How many Ukrainians will be below the poverty line in 2023 / The New Voice of Ukraine

Europe is expecting a new wave of Ukrainian migrants (Photo:Ty ONeil / SOPA Images via Reuters)

Europe is expecting a new wave of Ukrainian migrants (Photo:Ty ONeil / SOPA Images via Reuters)

Marianna Tkalich, director of the Rating Lab research laboratory, talks about new migration trends among Ukrainians due to the war, the reality of the demographic gap, and the economic growth that Poland has received thanks to Ukrainians.

Europe is expecting a new wave of Ukrainian migrants — 11 million Ukrainians who have already left the country will soon be joined by another 2-3 million. This is the number who will be fleeing from Ukraine’s harsh winter of war, the European Regional Office of the WHO predicts. Another part will go in search of work and means of livelihood, as at least 5 million Ukrainians became unemployed due to the full-scale Russian invasion, according to the official data of the Ministry of Economy.

In turn, the World Bank predicts that by the end of 2023, 55% of the population of Ukraine will live below the poverty line (compared to 2% before the war and 25% this year). Analysts believe that this factor will become an additional argument for leaving the country.

NV asked Marianna Tkalich, doctor of psychological sciences and director of the Rating Lab research laboratory, about how all this could affect life in Ukraine today and after the victory.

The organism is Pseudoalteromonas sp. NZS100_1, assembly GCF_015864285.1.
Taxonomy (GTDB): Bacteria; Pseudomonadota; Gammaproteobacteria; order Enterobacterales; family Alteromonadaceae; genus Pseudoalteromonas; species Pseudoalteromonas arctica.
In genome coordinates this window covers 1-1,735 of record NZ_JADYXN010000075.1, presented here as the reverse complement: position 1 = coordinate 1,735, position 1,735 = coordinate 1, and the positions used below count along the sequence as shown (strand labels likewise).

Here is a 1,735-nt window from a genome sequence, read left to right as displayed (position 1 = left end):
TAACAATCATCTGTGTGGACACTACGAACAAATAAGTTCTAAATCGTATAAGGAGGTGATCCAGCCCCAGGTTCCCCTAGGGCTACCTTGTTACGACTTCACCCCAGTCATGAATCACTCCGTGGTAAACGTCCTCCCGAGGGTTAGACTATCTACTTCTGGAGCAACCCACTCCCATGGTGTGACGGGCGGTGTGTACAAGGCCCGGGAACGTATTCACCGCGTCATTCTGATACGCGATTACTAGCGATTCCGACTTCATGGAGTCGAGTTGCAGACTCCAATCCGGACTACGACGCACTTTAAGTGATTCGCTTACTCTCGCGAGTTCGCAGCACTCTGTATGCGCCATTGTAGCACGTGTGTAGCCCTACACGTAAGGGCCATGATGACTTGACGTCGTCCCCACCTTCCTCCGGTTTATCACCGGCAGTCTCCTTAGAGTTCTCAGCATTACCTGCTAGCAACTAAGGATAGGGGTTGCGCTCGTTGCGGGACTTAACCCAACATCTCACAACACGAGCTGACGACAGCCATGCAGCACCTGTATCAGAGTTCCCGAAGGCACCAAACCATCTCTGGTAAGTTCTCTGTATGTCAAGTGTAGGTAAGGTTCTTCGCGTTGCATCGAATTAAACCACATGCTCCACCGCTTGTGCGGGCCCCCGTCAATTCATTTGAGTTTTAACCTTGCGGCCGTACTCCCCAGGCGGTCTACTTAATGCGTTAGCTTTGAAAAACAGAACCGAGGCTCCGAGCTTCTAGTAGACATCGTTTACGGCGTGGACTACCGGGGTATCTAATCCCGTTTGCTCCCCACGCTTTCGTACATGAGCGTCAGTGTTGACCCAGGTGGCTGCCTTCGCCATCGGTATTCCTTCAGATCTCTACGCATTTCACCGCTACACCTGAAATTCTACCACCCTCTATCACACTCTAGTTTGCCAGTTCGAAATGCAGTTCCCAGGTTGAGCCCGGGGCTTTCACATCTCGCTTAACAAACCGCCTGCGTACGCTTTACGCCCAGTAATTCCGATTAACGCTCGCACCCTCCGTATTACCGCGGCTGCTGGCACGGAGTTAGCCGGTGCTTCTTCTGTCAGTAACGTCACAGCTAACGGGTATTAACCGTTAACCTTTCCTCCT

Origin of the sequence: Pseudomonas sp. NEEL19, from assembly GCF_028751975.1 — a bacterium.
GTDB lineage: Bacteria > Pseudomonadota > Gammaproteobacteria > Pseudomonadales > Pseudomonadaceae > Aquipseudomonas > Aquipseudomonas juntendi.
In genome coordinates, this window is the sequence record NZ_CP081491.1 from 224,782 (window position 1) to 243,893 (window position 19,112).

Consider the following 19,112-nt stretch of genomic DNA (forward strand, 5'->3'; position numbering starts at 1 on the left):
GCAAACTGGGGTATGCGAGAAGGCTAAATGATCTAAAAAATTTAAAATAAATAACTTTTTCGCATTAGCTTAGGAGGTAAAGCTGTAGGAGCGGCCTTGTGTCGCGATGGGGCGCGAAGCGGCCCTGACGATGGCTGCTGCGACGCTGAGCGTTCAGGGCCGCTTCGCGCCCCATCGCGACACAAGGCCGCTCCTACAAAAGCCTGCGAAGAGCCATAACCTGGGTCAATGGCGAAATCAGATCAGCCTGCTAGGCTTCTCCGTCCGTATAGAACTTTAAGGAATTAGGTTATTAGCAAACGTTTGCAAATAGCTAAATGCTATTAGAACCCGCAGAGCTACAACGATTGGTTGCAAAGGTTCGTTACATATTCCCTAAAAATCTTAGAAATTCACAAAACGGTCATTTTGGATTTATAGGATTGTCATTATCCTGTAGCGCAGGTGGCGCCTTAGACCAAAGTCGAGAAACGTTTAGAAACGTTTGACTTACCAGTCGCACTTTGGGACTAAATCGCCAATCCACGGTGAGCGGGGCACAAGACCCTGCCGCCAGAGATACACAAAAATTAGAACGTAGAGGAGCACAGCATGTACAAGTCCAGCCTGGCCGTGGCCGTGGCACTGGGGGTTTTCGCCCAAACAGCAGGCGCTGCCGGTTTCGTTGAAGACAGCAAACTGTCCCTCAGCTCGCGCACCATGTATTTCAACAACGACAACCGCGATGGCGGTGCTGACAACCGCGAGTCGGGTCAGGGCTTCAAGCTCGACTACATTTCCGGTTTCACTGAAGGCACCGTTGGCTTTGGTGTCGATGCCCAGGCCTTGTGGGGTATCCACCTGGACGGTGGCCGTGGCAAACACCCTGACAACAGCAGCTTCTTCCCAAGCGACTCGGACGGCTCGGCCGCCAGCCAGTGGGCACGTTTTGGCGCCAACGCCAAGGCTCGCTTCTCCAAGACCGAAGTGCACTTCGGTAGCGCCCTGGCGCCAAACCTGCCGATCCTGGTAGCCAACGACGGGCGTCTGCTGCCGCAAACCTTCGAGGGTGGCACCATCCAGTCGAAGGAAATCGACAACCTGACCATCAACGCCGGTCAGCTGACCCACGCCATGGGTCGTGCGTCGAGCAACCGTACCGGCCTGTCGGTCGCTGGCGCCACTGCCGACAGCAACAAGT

— How has the structure of Ukrainian emigration changed during the 9 months of full-scale war?

— We have had several waves of emigration. The first wave was panic and uncertainty – that is, people left the country until the front stabilized. And they still continue to leave those regions that become uninhabitable due to the war. Take, for example, Zaporizhzhya, where it was relatively quiet at the beginning, but closer to autumn, shelling became more frequent. The same is happening in Dnipro, where the city itself is intact, but district centers have been destroyed. Some of these people move to other cities, and some choose to go abroad.

Those fleeing the war have now been joined by a large number of those relocating their businesses. This is because with the current energy problems, the IT sector and international companies that operate online and need a stable internet connection can no longer rely on their work being uninterrupted if it remains in Ukraine.

There is now a whole wave of migrants forming who are leaving abroad in connection with the energy crisis. Many are also doing this anticipating a hard winter. These people have booked apartments abroad…

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